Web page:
Father of Female Political Prisoner Worries She Has COVID-19 Without Access to Treatment
Fears that the ethnic Kurdish Iranian political prisoner Zeinab Jalalian (also spelled Zeynab) could have contracted COVID-19 in Tehran Province’s Gharchak Prison have deeply worried her family, the Center for Human Rights in Iran (CHRI) has learned.
“Zeinab phoned her mother last week… and said she was not feeling well,” her father Ali Jalalian told CHRI on June 9, 2020. “She said she had symptoms of the coronavirus disease.”
“After that she has not made any contact,” he added. “We are worried and don’t know what to do. They have taken Zeinab [from the central prison of the city of Khoy, West Azerbaijan Province] to Gharchak and we don’t have the means to travel there to see her.”
For the past 13 years, Zeinab Jalalian, 39, has been serving a life sentence for her alleged membership in the Party of Free Life of Kurdistan (known as PJAK and PEJAK), a banned separatist organization based in the northwest of Iran.
She was transferred to Gharchak Prison, 37 miles south of Tehran in the city of Varamin, last month without prior notice, in violation of Article 234 of the State Prisons Organization’s Regulations, which gives convicts the right to be held in a prison near their place of residence—in her case, in East Azerbaijan Province, according to her father.
In August 2019, 200 inmates in Ward 5 of Gharchak Prison sent an open letter to the head of the State Prisons Organization in Tehran Province protesting the prison’s inhumane living conditions.
In June 2020, CHRI received reports that other political prisoners in Gharchak had been infected with COVID-19 and were transferred to another location in the prison that’s ill-equipped for medical treatment.
“In recent days, eight prisoners who have contracted the coronavirus in Gharchak Prison have been moved and abandoned at an inadequate space without medicine or treatment in the prison clubhouse, which is unsanitary and lacks ventilation,” tweeted formerly imprisoned journalist Jila Baniyaghoob on June 8.
“Some of the prisoners said they contracted the virus from a prisoner who returned from furlough [temporary leave],” she added. “The sick prisoner was not quarantined. She was taken to her cell despite having symptoms of the disease. When her test came back positive, eight cellmates volunteered to be tested and the results were all positive.”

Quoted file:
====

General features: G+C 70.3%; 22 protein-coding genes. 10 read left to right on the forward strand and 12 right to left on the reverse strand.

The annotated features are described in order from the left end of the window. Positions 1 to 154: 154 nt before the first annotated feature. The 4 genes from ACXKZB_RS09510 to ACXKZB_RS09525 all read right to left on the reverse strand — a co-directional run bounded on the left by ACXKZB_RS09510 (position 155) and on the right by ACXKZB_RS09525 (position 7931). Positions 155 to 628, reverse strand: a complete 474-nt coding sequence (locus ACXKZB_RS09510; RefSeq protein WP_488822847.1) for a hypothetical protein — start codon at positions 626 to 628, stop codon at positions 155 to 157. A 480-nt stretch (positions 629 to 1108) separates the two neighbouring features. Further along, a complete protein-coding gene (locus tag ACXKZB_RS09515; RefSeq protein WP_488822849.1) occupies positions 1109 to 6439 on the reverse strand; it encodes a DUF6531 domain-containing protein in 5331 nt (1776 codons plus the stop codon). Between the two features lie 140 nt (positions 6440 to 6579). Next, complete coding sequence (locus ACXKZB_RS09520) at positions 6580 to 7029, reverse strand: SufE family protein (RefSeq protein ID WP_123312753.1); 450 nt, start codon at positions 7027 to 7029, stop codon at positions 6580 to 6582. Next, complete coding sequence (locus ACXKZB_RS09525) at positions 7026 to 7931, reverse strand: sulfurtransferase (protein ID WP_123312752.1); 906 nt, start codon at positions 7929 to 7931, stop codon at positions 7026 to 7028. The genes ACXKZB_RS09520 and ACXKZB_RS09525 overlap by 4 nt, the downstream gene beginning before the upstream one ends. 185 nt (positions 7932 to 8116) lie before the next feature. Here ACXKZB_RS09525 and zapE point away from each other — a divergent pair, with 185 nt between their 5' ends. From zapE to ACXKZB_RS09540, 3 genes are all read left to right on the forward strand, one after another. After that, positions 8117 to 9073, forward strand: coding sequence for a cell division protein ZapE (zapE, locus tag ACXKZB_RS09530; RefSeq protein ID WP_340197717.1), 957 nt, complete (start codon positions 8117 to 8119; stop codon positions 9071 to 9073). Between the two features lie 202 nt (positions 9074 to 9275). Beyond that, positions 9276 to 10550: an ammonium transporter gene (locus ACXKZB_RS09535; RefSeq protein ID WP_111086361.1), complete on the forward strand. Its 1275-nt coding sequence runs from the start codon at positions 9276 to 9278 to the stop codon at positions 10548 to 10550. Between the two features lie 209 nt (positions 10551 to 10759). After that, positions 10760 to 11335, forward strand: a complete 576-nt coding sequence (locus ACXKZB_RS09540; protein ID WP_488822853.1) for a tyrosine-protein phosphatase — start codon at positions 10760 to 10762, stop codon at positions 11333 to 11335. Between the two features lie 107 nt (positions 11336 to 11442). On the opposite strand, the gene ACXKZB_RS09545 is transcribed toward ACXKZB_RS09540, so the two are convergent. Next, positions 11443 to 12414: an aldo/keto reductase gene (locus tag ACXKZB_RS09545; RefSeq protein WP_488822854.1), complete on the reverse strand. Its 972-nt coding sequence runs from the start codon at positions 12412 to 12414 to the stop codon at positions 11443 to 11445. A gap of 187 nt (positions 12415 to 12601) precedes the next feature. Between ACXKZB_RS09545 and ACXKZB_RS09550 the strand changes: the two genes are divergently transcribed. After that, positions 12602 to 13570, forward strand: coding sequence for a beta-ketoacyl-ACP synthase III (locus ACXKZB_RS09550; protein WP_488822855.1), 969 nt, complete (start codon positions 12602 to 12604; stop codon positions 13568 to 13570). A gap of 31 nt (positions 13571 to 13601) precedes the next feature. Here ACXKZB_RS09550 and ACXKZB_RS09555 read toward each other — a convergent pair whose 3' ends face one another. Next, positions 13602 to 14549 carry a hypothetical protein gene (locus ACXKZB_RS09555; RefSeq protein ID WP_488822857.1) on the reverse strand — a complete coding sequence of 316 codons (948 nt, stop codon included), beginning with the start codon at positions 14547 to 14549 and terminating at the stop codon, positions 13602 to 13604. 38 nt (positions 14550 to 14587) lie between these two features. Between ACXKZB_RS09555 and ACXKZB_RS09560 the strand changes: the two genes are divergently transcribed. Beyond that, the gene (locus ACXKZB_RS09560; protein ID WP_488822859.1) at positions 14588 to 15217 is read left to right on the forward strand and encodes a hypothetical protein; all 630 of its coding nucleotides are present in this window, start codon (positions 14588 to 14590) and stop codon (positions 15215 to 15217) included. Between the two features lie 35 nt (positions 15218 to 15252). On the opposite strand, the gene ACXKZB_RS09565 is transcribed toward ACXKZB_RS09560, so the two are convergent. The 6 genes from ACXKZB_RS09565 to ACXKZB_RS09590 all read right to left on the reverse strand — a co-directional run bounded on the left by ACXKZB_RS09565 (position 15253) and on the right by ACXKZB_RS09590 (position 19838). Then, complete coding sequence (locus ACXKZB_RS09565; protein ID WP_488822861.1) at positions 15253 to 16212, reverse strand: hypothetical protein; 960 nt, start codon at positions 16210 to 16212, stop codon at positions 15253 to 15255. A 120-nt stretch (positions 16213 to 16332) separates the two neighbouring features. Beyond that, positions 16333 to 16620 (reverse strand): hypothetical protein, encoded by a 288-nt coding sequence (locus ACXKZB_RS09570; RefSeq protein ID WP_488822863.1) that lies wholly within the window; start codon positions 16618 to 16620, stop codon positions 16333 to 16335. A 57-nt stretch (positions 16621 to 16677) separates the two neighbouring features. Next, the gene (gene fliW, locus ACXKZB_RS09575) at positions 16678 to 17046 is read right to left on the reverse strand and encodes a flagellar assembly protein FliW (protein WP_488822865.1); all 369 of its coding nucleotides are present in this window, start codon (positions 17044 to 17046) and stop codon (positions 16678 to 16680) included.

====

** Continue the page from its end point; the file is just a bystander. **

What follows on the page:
“Other prisoners are refusing to be tested, even though they have signs of the disease, because they are afraid they might meet the same fate as those who tested positive and be abandoned in an inadequate location,” Baniyaghoob said.
“Today the prisoners in quarantine had not been fed until five in the afternoon because the guards are afraid to go there,” she added.
In March, as Iran struggled to cope with rapidly increasing COVID-19 infections, Judiciary Chief Ebrahim Raisi said 85,000 prisoners had been temporarily released to reduce prison transmissions. But political prisoners and dual nationals were mostly excluded despite pleas by the prisoners and their relatives.
To date it is not clear whether Iran has been following the World Health Organization’s (WHO) interim guidance on how to prevent and control the spread of COVID-19 in prisons, which CHRI translated into Persian.
In April 2020, 18-year-old Instagram celebrity Fatemeh Khishvand (aka Sahar Tabar) was hospitalized after contracting COVID-19 in Tehran’s Evin Prison.
“We find it unacceptable that this young woman has now caught the coronavirus in these circumstances while her detention order has been extended during all this time in jail,” Khishvand’s lawyer Payam Derafshan told CHRI at the time.
That month, UN human rights experts called on the Iranian judiciary to expand its temporary release of thousands of detainees to include prisoners of conscience and dual and foreign nationals who are still behind bars despite the serious risk of being infected with COVID-19.